Sometimes she stands from her chair and applauds (bravo, excellent!); sometimes she sits forward on her chair and applauds (good, enjoyable); sometimes she sits back on her chair and doesn't applaud (middling to poor); sometimes she's slumped almost flat on her chair and probably asleep (dire, wake me after the credits).
That might seem an adequate scale of response, but I don't think so. The poor woman, this victim of so much botched and painful enterprise in the name of art or entertainment, doesn't get mad enough. There needs to be two more categories, one for the stuff that makes you angry (woman throwing her chair, perhaps) and one for the stuff that makes you want to leave or switch off (an empty chair).
What has brought this on? On Wednesday I went to see Life is Beautiful, the Italian film which has been nominated for seven Oscars, under the impression that it was brave, inventive, moving and (not least) funny.
The Italian comic actor Roberto Benigni wrote and directed the film and stars in it as an Italian Jew, who, when seized and deported to Hitler's death camps, sustains his small son's innocence and will to live by pretending, comically, that the procedures of the Holocaust are a childish game.
That's the "brave" part: the juxtaposition of the two words "comic" and "Holocaust" in any description of the film. But the film itself is not brave at all.
Forget the Holocaust, the terrible non-fiction monster on whose back Life is Beautiful has fictionally, cheekily and sentimentally ridden its claims to fame, and you're left with the plot and characterisation (save excellent performances by our hero's son and uncle) of a Norman Wisdom film: Trouble at Treblinka almost.
The film is technically incompetent, structurally weak, directorially unimaginative. It sounds as though it was recorded in an empty church hall. The death camp looks like an abandoned textile factory set in some lovely Italian countryside, which is quite probably what it is.
As for the ever-present Benigni himself, he gets down on his knees from the first minute and begs the audience to love him. Even Chaplin did not push his endearingness so far and, naturally, it has the opposite effect. By all means save him from the train to Poland in the fiftieth minute, but let him vanish by pantomime hook in the fifteenth.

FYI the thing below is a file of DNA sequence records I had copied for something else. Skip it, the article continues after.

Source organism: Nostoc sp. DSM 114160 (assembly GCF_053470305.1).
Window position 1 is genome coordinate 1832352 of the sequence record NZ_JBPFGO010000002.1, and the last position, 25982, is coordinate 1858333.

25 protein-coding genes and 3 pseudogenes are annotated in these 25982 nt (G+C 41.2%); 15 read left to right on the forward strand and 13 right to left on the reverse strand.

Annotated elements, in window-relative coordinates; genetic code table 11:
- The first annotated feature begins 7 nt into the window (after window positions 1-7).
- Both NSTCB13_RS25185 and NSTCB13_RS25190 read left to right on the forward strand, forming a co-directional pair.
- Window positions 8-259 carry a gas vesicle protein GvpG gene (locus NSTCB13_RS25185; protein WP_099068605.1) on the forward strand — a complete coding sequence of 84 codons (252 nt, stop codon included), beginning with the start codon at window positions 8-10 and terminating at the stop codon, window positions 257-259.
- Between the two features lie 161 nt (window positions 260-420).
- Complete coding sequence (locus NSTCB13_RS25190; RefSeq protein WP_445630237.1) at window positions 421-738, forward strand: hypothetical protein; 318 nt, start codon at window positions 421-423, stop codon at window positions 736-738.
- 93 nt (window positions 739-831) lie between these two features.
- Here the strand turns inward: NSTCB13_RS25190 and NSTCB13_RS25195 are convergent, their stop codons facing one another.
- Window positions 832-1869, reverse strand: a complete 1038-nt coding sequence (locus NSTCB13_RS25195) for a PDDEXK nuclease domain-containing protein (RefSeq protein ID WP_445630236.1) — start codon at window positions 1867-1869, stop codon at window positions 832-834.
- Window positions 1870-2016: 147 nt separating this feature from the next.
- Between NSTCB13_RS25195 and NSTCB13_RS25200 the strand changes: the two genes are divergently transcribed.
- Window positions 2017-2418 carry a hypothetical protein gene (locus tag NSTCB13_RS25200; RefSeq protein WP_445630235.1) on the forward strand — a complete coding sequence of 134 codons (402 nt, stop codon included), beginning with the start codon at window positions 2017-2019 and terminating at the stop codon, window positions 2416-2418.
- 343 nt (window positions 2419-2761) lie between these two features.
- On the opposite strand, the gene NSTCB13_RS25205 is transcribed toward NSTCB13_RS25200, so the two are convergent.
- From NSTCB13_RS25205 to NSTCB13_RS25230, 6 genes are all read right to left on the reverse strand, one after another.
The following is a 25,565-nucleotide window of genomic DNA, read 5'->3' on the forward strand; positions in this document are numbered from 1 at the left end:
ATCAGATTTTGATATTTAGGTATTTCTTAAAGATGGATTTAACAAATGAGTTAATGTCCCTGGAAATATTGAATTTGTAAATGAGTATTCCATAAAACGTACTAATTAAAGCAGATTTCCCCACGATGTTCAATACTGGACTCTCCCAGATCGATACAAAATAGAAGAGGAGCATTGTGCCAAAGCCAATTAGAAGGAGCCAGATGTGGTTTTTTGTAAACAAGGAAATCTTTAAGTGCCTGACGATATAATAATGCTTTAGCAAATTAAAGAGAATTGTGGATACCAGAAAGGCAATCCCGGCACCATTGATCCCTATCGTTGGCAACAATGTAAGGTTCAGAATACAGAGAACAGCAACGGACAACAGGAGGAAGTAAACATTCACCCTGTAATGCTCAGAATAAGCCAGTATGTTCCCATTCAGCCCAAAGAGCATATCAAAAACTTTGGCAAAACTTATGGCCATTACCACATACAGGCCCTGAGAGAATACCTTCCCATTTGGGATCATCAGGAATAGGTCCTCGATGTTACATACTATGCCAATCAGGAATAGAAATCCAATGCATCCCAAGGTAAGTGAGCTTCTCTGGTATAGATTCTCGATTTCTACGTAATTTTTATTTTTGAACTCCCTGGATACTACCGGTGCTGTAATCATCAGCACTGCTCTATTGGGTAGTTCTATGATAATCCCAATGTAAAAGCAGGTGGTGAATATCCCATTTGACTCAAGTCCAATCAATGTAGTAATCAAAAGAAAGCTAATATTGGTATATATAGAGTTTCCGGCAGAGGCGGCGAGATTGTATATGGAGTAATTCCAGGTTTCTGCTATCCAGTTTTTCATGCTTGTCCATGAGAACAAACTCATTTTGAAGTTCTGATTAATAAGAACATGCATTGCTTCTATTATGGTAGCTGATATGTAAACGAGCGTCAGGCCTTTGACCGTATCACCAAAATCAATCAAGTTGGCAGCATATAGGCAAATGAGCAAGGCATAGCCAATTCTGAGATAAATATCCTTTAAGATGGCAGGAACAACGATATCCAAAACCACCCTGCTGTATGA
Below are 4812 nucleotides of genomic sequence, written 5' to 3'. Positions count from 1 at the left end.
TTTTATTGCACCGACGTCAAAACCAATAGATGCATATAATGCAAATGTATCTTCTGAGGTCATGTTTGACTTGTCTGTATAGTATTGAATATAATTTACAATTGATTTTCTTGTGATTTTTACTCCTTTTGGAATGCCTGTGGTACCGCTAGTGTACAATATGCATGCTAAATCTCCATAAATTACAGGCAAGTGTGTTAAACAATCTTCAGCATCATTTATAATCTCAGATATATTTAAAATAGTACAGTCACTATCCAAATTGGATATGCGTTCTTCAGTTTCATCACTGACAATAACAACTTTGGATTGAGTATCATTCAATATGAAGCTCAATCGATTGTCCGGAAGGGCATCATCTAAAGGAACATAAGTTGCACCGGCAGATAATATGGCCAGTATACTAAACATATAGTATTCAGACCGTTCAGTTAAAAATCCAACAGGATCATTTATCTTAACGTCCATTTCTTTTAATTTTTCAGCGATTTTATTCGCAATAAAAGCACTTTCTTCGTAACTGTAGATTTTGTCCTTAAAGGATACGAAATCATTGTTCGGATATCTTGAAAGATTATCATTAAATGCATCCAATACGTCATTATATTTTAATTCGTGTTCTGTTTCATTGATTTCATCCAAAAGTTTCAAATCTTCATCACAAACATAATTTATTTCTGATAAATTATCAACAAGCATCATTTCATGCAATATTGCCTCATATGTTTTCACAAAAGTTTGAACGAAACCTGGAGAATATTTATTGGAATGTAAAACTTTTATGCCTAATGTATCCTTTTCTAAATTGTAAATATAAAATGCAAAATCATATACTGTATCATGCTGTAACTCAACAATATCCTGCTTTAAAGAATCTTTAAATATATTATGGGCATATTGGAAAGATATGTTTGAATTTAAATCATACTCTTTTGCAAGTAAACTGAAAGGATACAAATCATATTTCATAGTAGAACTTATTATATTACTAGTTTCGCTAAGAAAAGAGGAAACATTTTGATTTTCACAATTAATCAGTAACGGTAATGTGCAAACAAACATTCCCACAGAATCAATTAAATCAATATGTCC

So the question the idea of the film asks - "Can you make a comedy about the Holocaust?" - can only be answered with "Well, perhaps, but not on the evidence of this one." A more pertinent question may be why I went to see it, and why millions of others will do the same.
You can't blame the critics. Since I saw the film I've caught up (too late) with the reviews. One or two are enthusiastic but an equal number are hostile. Many are sympathetically lukewarm variations of David Denby's verdict in the New Yorker ("I wish I could say it was anything but a mistake").
So why didn't I notice these reviews? Because I'm the victim of brilliant marketing strategies which fill the hungry spaces of newsprint and broadcast time. The film had sneakily and impressionistically recommended itself to me via profiles of Benigni, interviews with his associates, features which put the pros and cons of breaking "the Holocaust taboo" - all prominently and fancily displayed (on the page, a review by contrast is a simple, humble thing) and all before the product itself could be honestly scrutinised by independent men and women whose judgement we might trust.
Certain generations (including mine) often talk nostalgically of the days of the "great critics": Ken Tynan, Harold Hobson, Penelope Gilliatt, Clive James, and other writers who in their day were often the best reason for buying a Sunday newspaper.
I think this may well be unfair to the present lot, whose voices could be equally strong and persuasive if they could be heard from under the blankets of PR-inspired journalism ("Come on set, meet the star!") which surround them. I feel sorry for their fall and promise to pay them more attention.
In the meantime, an empty chair to Life is Beautiful, though the Pope is reported to love it. On the one hand, Roberto Benigni: on the other, General Pinochet. A pontiff of truly catholic taste.Reuse content